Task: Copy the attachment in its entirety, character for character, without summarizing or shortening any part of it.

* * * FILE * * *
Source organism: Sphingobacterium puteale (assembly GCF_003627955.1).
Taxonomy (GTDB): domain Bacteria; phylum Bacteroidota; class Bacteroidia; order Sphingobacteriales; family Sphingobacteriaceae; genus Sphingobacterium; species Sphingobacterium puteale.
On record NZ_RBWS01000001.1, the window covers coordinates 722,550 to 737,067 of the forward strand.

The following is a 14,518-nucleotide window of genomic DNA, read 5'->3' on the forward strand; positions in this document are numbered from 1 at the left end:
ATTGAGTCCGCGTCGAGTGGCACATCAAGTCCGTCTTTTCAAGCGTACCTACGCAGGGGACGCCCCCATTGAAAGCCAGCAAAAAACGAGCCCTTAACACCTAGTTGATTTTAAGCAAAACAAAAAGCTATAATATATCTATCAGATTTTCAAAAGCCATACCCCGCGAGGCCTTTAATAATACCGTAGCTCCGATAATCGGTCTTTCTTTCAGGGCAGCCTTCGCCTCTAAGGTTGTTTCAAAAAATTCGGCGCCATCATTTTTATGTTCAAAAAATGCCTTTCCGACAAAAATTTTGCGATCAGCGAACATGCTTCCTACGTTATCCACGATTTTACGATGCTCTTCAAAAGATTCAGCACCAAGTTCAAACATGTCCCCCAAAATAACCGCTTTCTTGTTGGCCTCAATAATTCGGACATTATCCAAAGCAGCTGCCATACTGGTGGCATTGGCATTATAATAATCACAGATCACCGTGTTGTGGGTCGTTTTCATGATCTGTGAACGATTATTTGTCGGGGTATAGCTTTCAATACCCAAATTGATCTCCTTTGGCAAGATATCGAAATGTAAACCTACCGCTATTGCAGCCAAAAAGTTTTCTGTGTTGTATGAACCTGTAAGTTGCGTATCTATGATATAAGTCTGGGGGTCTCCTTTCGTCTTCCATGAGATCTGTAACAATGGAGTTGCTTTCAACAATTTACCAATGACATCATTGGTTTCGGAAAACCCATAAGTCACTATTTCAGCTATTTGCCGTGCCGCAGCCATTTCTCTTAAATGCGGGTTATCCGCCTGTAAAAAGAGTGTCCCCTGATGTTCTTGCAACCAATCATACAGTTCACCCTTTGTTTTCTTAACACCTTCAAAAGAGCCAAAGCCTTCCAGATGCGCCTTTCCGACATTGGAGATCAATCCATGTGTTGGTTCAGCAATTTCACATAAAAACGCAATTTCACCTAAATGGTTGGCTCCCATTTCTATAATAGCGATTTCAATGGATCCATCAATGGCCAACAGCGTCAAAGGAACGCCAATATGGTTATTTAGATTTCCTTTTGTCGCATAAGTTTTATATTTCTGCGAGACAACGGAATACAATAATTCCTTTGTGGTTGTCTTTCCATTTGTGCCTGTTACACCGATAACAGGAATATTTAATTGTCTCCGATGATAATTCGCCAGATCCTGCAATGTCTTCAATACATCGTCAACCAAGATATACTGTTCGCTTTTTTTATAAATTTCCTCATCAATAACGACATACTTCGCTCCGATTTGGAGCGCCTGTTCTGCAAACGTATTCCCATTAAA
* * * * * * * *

Source organism: Sphingobacterium puteale (assembly GCF_003627955.1).
Taxonomy (GTDB): domain Bacteria; phylum Bacteroidota; class Bacteroidia; order Sphingobacteriales; family Sphingobacteriaceae; genus Sphingobacterium; species Sphingobacterium puteale.
On record NZ_RBWS01000001.1, the window covers coordinates 722,550 to 737,067 of the forward strand.

The following is a 14,518-nucleotide window of genomic DNA, read 5'->3' on the forward strand; positions in this document are numbered from 1 at the left end:
ATTGAGTCCGCGTCGAGTGGCACATCAAGTCCGTCTTTTCAAGCGTACCTACGCAGGGGACGCCCCCATTGAAAGCCAGCAAAAAACGAGCCCTTAACACCTAGTTGATTTTAAGCAAAACAAAAAGCTATAATATATCTATCAGATTTTCAAAAGCCATACCCCGCGAGGCCTTTAATAATACCGTAGCTCCGATAATCGGTCTTTCTTTCAGGGCAGCCTTCGCCTCTAAGGTTGTTTCAAAAAATTCGGCGCCATCATTTTTATGTTCAAAAAATGCCTTTCCGACAAAAATTTTGCGATCAGCGAACATGCTTCCTACGTTATCCACGATTTTACGATGCTCTTCAAAAGATTCAGCACCAAGTTCAAACATGTCCCCCAAAATAACCGCTTTCTTGTTGGCCTCAATAATTCGGACATTATCCAAAGCAGCTGCCATACTGGTGGCATTGGCATTATAATAATCACAGATCACCGTGTTGTGGGTCGTTTTCATGATCTGTGAACGATTATTTGTCGGGGTATAGCTTTCAATACCCAAATTGATCTCCTTTGGCAAGATATCGAAATGTAAACCTACCGCTATTGCAGCCAAAAAGTTTTCTGTGTTGTATGAACCTGTAAGTTGCGTATCTATGATATAAGTCTGGGGGTCTCCTTTCGTCTTCCATGAGATCTGTAACAATGGAGTTGCTTTCAACAATTTACCAATGACATCATTGGTTTCGGAAAACCCATAAGTCACTATTTCAGCTATTTGCCGTGCCGCAGCCATTTCTCTTAAATGCGGGTTATCCGCCTGTAAAAAGAGTGTCCCCTGATGTTCTTGCAACCAATCATACAGTTCACCCTTTGTTTTCTTAACACCTTCAAAAGAGCCAAAGCCTTCCAGATGCGCCTTTCCGACATTGGAGATCAATCCATGTGTTGGTTCAGCAATTTCACATAAAAACGCAATTTCACCTAAATGGTTGGCTCCCATTTCTATAATAGCGATTTCAATGGATCCATCAATGGCCAACAGCGTCAAAGGAACGCCAATATGGTTATTTAGATTTCCTTTTGTCGCATAAGTTTTATATTTCTGCGAGACAACGGAATACAATAATTCCTTTGTGGTTGTCTTTCCATTTGTGCCTGTTACACCGATAACAGGAATATTTAATTGTCTCCGATGATAATTCGCCAGATCCTGCAATGTCTTCAATACATCGTCAACCAAGATATACTGTTCGCTTTTTTTATAAATTTCCTCATCAATAACGACATACTTCGCTCCGATTTGGAGCGCCTGTTCTGCAAACGTATTCCCATTAAA